The second problem was that conservative media values faith-based arguments over facts.
“We’re speaking across an epistemological divide,” she told Mila. “It, I think, is often more useful to think of what’s happening in conservative media as making arguments based on faith claims.” The combination of only trusting right-wing news sources and right-wing news sources using faith-based arguments instead of facts created the modern Republican Party, the Donald Trump Presidency, and the lynch-mob that descended on Washington, D.C. They listened to one source, and that one source preached of a stolen election and to “stop the steal.”
A new generation of genuinely bizarre conspiracy theories have arisen without any theory or any basis in reality. Usually, as Harvard professor Nancy Rosenblum explained to us, conspiracy theories mirror reality in a few key ways. They use evidence and logic to create a new narrative, often correctly.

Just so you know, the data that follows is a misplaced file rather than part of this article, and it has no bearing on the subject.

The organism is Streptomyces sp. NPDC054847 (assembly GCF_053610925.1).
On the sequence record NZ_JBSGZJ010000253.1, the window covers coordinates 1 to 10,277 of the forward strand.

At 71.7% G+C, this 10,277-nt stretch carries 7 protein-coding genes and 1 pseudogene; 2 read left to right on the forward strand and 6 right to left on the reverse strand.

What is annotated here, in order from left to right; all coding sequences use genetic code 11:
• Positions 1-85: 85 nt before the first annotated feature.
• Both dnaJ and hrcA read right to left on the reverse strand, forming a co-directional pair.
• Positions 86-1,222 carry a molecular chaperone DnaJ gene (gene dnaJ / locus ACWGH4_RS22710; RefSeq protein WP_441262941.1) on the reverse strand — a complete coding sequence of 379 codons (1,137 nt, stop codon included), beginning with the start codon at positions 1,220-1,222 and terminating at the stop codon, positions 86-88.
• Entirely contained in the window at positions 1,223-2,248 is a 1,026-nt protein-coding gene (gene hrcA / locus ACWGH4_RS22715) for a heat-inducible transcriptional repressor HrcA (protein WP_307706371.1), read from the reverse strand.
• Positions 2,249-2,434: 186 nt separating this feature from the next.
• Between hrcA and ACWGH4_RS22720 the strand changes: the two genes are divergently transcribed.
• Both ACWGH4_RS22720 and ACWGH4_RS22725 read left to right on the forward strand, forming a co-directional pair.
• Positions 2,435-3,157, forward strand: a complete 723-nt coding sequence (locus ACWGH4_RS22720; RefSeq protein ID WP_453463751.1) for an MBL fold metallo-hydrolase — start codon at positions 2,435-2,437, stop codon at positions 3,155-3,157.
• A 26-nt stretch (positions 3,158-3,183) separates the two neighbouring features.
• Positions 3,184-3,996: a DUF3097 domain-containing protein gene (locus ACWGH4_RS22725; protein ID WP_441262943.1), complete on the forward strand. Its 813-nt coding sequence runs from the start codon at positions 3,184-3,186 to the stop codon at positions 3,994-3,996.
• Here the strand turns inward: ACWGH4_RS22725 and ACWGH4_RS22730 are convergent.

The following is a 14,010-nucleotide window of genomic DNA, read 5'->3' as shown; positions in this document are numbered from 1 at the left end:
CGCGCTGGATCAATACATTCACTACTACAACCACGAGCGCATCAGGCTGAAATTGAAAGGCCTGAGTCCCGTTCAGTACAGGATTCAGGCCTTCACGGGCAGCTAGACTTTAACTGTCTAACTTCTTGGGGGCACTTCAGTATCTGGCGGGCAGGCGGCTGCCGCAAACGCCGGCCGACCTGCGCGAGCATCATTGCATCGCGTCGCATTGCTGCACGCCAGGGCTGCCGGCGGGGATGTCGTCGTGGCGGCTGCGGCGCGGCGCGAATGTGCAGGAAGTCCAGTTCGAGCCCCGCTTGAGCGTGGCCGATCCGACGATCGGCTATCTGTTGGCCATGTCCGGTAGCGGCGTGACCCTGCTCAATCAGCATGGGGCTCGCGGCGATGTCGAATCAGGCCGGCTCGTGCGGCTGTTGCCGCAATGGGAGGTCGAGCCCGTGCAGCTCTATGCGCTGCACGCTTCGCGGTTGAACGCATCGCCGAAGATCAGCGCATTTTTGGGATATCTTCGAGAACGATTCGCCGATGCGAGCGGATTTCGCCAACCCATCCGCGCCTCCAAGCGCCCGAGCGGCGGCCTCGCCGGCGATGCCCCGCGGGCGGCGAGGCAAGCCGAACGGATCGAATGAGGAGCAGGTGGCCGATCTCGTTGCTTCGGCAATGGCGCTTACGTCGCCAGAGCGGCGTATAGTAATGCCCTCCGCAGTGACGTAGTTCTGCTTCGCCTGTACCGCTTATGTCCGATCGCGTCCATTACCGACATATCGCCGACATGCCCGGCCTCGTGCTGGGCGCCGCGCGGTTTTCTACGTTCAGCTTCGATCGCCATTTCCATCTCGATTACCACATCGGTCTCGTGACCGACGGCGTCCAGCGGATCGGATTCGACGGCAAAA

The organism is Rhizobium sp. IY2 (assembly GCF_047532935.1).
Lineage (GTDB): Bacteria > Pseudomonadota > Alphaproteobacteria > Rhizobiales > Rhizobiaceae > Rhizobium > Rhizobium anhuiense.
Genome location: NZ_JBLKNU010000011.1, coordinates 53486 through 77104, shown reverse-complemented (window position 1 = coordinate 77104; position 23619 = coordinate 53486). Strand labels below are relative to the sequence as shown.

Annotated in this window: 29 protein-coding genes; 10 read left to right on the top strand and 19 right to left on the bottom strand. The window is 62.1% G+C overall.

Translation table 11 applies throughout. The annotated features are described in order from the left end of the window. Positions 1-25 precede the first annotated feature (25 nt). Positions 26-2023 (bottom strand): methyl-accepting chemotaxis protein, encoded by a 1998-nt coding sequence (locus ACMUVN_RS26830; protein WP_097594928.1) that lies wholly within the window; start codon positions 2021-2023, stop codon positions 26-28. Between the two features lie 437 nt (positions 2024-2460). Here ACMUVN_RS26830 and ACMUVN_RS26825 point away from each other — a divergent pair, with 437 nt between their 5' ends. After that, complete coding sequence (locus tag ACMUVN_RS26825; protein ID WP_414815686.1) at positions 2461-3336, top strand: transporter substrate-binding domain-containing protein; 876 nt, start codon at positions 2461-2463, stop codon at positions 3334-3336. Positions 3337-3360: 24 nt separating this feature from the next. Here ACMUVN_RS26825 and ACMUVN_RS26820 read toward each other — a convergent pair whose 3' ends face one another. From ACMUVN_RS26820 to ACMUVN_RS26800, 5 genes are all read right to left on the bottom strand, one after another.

“[A conspiracy theory] says that something’s happening not as it seems. And it produces all kinds of evidence and arguments for why that’s the case,” Rosenblum said. In the last few years, however, conspiracy theories and the idea of post-truth had a baby called conspiracism.
“It’s conspiracy without the theory,” she explained. “That is, it says the election is rigged. No evidence that the election is rigged. No evidence of fraudulent voters. There’s no evidence, and there are no arguments. It’s a sheer bold assertion of a conspiracy claim.”